Innovating through design thinking
Dawn Baker is Head of Innovation at NCFE, an awarding organisation responsible for the design, development and certification of vocational qualifications. Dawn talked to us about attending the Design Council's design thinking workshops and how it helped them to improve customer experience and bring financial benefits to the business as a whole.
At NCFE, innovation is a key priority. We strive to improve our business processes to achieve cost efficiency, investment in diversification to give us growth, and service and product improvements to increase engagement.
We know that change starts with ideas and these can come from colleagues, customers or partners, so we take a collaborative approach to innovation. This is why we were keen to access design support from Design Council, where we encouraged both external and internal participants to challenge their normal thinking and problem solve through a range of different techniques.
We know that change starts with ideas and these can come from colleagues, customers or partners, so we take a collaborative approach to innovation.
We’ve been impressed with the results from the programme, as it’s shown how innovation is becoming more embedded in our organisation - processes changed, investment opportunities have been pursued to board level, and there is growing engagement, internally and externally. We have also identified a strong pipeline of ideas that could potentially bring us great returns.
We had our first two-day workshop with Design Associate Nick Devitt in July 2015. We invited colleagues, customers and external contractors with a view to looking at our end-to-end quality assurance process.
At NCFE we provide a great service to our customers – which include colleges, schools, employers and training providers – with our moderators, but we were aware that this could be leaner and slicker.
As part of the workshop, we looked at customer experience. We all went to different local shops – such as chemists, post offices and betting shops – with some of us being ‘participators’ and others being ‘observers’. We picked up on where there were dips in the customer experience, and looked at where you could self-serve versus needing to seek advice.
Since undertaking this exercise at the workshop, we’ve been working our way through the ideas and have already had some successes.
Back at base, we drew pictures of the experience and the ‘pain points’, completed a mood monitor, worked out where we’d get different gains and undertook a cost-benefit analysis. Next, we analysed our own customer journey within this context and discussed how we could improve it. We generated 35 ideas and then ranked the ideas in terms of the biggest wins for customers and opportunities for us.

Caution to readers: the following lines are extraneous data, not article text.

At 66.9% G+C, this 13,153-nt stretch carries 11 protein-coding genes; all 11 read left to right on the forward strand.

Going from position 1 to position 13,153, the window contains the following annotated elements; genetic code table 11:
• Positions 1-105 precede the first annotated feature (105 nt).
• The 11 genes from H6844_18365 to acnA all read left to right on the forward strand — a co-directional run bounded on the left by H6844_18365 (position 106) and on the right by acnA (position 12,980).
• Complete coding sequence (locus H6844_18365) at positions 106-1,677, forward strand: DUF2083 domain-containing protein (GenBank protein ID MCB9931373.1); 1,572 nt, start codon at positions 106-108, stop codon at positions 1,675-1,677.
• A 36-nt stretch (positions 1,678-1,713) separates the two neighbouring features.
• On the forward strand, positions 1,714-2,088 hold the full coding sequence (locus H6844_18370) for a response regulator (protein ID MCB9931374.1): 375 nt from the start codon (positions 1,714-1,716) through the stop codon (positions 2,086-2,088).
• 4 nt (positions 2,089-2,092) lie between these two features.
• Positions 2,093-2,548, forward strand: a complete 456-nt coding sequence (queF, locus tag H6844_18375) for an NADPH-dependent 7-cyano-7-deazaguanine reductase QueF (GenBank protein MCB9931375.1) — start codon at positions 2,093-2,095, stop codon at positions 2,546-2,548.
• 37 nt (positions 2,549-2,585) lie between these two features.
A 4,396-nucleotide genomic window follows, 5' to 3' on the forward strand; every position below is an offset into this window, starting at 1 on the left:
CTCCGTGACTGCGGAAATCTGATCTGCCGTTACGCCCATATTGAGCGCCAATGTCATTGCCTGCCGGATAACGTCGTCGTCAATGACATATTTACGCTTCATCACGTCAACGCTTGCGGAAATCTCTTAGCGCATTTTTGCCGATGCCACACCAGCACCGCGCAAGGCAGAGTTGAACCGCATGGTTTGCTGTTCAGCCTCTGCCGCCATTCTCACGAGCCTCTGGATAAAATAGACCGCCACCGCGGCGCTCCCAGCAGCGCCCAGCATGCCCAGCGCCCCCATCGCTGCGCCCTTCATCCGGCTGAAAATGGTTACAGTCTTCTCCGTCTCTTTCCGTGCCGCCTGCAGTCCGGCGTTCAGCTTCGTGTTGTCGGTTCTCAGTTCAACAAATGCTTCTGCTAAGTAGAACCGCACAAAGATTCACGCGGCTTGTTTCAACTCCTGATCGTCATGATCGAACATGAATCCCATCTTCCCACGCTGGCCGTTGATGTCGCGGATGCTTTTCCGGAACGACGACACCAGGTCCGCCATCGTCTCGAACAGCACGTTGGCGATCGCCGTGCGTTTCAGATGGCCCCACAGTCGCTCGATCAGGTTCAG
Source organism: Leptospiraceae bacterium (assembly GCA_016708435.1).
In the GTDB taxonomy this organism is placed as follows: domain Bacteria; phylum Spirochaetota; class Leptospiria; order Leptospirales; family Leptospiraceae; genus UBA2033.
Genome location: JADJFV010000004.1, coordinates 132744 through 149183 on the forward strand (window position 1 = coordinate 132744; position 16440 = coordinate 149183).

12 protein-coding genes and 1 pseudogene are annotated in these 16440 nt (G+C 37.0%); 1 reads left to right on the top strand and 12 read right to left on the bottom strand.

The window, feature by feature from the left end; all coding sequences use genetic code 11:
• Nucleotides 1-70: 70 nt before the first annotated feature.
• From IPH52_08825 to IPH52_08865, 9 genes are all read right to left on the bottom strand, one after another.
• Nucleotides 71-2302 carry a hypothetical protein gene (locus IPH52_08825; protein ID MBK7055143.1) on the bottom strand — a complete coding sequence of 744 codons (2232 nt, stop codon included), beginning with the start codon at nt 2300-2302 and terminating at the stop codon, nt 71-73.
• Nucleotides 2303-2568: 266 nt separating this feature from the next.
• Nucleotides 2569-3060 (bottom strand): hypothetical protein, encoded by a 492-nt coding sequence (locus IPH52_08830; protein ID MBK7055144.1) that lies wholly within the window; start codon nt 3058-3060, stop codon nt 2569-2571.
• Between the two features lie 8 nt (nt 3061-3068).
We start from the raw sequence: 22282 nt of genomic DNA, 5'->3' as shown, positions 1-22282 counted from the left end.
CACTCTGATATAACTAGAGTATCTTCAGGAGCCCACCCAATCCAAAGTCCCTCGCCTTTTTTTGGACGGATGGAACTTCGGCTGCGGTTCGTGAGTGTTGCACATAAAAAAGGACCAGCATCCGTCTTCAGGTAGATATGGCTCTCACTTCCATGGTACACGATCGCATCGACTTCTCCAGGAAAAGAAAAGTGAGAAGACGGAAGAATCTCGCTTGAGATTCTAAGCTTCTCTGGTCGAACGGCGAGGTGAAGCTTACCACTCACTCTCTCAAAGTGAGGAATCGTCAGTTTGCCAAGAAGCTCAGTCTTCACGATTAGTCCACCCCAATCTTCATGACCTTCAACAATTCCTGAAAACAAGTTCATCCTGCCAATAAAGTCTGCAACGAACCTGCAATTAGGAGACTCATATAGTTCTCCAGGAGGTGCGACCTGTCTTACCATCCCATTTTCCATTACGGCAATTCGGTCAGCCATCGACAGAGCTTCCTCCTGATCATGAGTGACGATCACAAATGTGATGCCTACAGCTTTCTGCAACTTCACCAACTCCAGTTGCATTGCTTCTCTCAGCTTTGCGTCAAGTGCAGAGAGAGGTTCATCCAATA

Since undertaking this exercise at the workshop, we’ve been working our way through the ideas and have already had some successes. One example is the way we manage our Direct Claim Status (DCS) process. Having DCS means customers can draw down funding more quickly. Previously, if a college or training provider wanted to switch to NCFE from another awarding organisation, we’d ask them for DCS evidence which was a slow process and could take up to three months. Now, we can facilitate an immediate switch of business by asking the customer to sign a declaration and allowing them to provide evidence later on.
The follow-up sessions
We found the first design thinking workshop so valuable that we booked in a similar follow-up session in which we talked about allocations.
This was accounting for 19 per cent of all calls coming in to our Centre Support team, so was something we wanted to review to see what changes could be made. We came up with four ways to improve the service we offer –we’re planning to make these changes for September 2016. We’re confident that this will benefit us and our customers and will result in ongoing savings.
What’s clear from our work to date with Design Council is that collaborating with customers, using design thinking techniques to tackle challenges... are key to our future success in innovation.
The content of the programme and Nick’s flexibility in terms of the design thinking techniques used, plus the input of customers, has meant they’ve been extremely valuable for us as a business.
We’ll continue to progress some of our existing concepts, including interesting ideas that could give us operational excellence, market extension and market diversification. What’s clear from our work to date with Design Council is that collaborating with customers, using design thinking techniques to tackle challenges, and not just mapping out but actually putting ourselves through the customer experience and visualising this are all key to our future success in innovation.
As a consequence of what we’ve learned, I’m now regularly on the road visiting customers to understand their pain points and to see how we can match these with the ideas we’ve come up with. This is a big change in the way we work and we’re seeing some great results already.
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